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July 14, 2013


Bob Balser

Bad contacts,dead battery?


Thank you very much Richard, I have a friend who specializes in these types of radios, I ask for your help, I visited your website many happy is an exciting prospect, I'm in Mexico, Greetings

Alejandro Saldivar.


nice radio, i found one that it was just about to be in the trash. got the same am vfo sticky problems will try the deoxit.

Chris Coakes

It would seem that Gregory may have purchased a bargain, in good condition.
Hopefully he was able ascertain the cost of the radio when it was new.

I was in Bermuda during the 1960's and purchased the original Globetrotter,
model that was imported into the island, directly from Germany. The cost
plus A.C. power pak, came in at a little less than what was being charged in
New York. The radio came with me when I moved to the U.K. in 1981and was used
constantly there. Gradually it deteriorated until I finally sent it back to Normende in Germany, in 1993. I received a curt report back, advising that the radio was virtually destroyed, and there were no spares available period. To prevent Normende
having to pay German import duty, I agreed it should be broken up, with customs
in attendance. I was lucky to get 29 years service, but 18 years of Bermuda's
heat. salt air, and humidity certainly took it's toll


Twenty-nine years of good radio listening from one radio in the tropics is what I call excellent performance and money well spent.

Tikky Koot


I have the Nordmende Globetrotter Amateur. Please tell about the external 7.5 Volt power jack, is the body - or +, of is the inner conector + or - volt??


Larry Thompson

I purchased one of these in college, 1965, and had it all through grad school and living in France and 3 years of volunteer teaching in the DRC Congo. Some incredible DX with that receiver, as well as awesome sound quality on FM and SW. Mine had a teak case, so was an attractive living room piece or great looking on my desk. Gave it to my Congolese principal, as getting good short wave receivers there was virtually impossible. My best DX was getting WQXR classical AM in NYC one winter morning. Engineer on the QSL said it was the furthest they had ever had a reception report. I lusted after a Braun T1000CD but could only afford the NordeMende.It was a great choice and gave me hours of listening pleasure!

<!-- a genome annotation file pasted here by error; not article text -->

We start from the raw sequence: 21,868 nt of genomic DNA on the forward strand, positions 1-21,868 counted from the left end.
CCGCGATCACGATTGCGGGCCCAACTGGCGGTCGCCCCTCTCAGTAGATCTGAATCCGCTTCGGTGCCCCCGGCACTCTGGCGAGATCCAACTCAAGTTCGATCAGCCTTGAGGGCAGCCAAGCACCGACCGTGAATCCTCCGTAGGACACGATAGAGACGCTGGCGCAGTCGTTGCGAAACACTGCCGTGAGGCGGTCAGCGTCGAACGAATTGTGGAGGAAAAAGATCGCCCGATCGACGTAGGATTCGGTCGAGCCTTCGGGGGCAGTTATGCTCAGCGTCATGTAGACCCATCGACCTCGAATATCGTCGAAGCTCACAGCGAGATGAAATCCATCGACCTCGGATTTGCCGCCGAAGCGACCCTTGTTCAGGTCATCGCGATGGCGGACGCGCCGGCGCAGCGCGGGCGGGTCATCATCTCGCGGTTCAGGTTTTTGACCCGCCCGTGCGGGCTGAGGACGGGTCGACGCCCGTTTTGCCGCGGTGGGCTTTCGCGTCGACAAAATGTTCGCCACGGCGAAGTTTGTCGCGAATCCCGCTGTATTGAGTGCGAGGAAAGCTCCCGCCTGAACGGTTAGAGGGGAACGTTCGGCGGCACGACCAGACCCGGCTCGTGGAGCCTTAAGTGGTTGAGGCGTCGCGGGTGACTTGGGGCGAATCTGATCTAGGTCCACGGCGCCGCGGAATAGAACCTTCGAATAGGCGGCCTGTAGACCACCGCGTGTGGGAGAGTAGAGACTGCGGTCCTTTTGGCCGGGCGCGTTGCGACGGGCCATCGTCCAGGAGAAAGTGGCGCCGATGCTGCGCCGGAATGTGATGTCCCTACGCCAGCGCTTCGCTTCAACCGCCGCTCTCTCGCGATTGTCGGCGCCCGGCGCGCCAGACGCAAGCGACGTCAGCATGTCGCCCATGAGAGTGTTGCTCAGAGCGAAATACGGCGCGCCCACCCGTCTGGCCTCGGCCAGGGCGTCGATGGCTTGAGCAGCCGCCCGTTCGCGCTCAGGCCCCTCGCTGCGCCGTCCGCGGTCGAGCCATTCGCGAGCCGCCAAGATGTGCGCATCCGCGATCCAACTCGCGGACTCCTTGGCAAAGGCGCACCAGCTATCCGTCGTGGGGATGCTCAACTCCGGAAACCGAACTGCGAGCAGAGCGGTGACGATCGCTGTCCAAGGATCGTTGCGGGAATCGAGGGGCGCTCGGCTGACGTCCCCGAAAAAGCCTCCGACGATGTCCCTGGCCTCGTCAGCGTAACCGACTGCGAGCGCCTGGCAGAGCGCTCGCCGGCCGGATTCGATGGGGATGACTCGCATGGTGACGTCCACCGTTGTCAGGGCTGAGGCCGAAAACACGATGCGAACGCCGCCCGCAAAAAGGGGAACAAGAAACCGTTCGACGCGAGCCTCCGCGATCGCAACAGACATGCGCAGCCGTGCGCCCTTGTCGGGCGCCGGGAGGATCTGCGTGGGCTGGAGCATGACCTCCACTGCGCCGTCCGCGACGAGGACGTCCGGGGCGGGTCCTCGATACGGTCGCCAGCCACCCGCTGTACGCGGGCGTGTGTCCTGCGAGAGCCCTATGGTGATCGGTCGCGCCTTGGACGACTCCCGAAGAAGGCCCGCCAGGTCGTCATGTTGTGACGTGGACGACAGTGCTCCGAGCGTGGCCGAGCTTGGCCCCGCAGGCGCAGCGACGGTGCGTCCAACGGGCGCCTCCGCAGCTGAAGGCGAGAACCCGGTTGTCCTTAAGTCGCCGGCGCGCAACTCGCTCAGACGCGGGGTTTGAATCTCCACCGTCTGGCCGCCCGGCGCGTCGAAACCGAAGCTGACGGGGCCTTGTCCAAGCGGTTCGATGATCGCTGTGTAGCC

Larry Butler W4CSC

Just found this website for my fav portable radio I bought, new, in Chicago in the 1960s and carried all through the Navy. Your cleaning with DeOxit will work for many years, though you'll save $$ just using WD-40, which works even better. My FM died because its local oscillator transistor died about 30 years out of warrantee. Replacing any FM components in that metal shield box is "very interesting". I even found an original transistor in new condition to replace the dead one with so I had not tracking oscillator problems. Dial calibration on all bands after all these years is amazing.

I'm writing, late, because noone else mentioned the mobile mounting bracket, the reason the handle is made of metal. This bracket mounts under your dash, and makes with those connectors on the bottom of the radio. There's a multipin connector that connects power from the mounting bracket's power supply that drops 12V to 7.5V for most of the electronics, except the big power transistor that gets the full, but filtered nicely, 14V for more AUDIO POWER! You'll find a hole a pin pushes into from the mobile bracket to push a big switch inside the radio. This makes antenna, power, disconnects batteries, and nearly triples the audio power output, which, when mounted, comes out the car's big speaker, not the internal which would be pointed to the floor of the car. All this happens when you pull the handle up straight and slide the radio into its tray. The handle is then pushed down under the internal speaker which locks the radio into its steel mounting bracket very solidly. Car antenna works for all bands, monophonic car speaker now will blow your ears at full volume when that pin pushes the switch and changes the audio output to high power, which would kill the D cells fast played loudly. You'll also find a 110VAC/220VAC coinslot switch on the bottom that easily switches AC line voltage for various countries (50-60 Hz AC ONLY!) A line fuse inside the radio blows if you forget to switch to 220VAC or plug it into DC. A Norelco shaver rubber plug from an AC only shaver makes a perfect replacement for a missing power cord. Plugging in the AC cord also hits a switch in the 2-pin hole and disconnects the batteries for continuous AC operation. DIN connector audio in and out. I used to use the radio for a DIN amplifier for a Philips portable reel-to-reel tape deck. That would also allow me to tape rare shortwave stations. I'll think of more you missed as soon as I send this. Mine sits on my nightstand and plays all night for the last 30-35 years. Germans made the best radios.


Any clues on opening the battery compartment?

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